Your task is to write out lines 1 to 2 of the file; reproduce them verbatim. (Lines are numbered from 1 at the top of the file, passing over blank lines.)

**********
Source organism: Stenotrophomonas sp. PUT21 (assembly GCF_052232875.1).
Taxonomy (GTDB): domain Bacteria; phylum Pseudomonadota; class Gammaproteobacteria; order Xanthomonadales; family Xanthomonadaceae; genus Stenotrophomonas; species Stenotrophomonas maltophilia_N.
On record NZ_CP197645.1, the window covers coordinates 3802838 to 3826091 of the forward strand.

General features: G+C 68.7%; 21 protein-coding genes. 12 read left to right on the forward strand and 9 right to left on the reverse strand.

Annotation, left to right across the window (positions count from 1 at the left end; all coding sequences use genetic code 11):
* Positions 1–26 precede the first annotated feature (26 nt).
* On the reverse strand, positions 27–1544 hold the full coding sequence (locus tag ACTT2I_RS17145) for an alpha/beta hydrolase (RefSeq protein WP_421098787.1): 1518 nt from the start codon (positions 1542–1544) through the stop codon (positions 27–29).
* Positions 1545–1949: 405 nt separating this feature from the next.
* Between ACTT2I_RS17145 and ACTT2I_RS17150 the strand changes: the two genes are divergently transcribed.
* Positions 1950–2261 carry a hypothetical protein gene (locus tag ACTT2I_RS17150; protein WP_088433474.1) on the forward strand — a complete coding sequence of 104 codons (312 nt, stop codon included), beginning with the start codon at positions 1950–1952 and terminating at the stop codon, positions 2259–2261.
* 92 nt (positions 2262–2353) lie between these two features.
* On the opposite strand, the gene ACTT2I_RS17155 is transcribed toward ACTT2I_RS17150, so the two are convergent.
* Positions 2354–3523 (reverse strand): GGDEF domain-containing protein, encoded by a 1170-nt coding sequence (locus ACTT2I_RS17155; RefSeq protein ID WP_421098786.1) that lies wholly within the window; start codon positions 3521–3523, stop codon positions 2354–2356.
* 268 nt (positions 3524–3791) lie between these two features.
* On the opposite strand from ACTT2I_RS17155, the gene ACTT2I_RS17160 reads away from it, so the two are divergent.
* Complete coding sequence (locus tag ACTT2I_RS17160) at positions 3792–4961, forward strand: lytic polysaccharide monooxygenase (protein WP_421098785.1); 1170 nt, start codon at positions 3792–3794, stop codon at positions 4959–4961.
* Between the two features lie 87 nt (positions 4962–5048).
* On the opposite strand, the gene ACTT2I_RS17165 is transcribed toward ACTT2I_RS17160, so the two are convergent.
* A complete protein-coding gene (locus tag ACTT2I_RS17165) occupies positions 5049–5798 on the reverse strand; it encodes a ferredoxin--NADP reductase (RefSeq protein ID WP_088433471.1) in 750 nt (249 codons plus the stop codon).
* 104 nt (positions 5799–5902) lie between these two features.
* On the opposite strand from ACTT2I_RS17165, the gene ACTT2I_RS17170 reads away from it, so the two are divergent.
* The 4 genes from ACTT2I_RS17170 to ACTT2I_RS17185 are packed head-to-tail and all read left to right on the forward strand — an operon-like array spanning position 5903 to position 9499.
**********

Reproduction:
Source organism: Stenotrophomonas sp. PUT21 (assembly GCF_052232875.1).
Taxonomy (GTDB): domain Bacteria; phylum Pseudomonadota; class Gammaproteobacteria; order Xanthomonadales; family Xanthomonadaceae; genus Stenotrophomonas; species Stenotrophomonas maltophilia_N.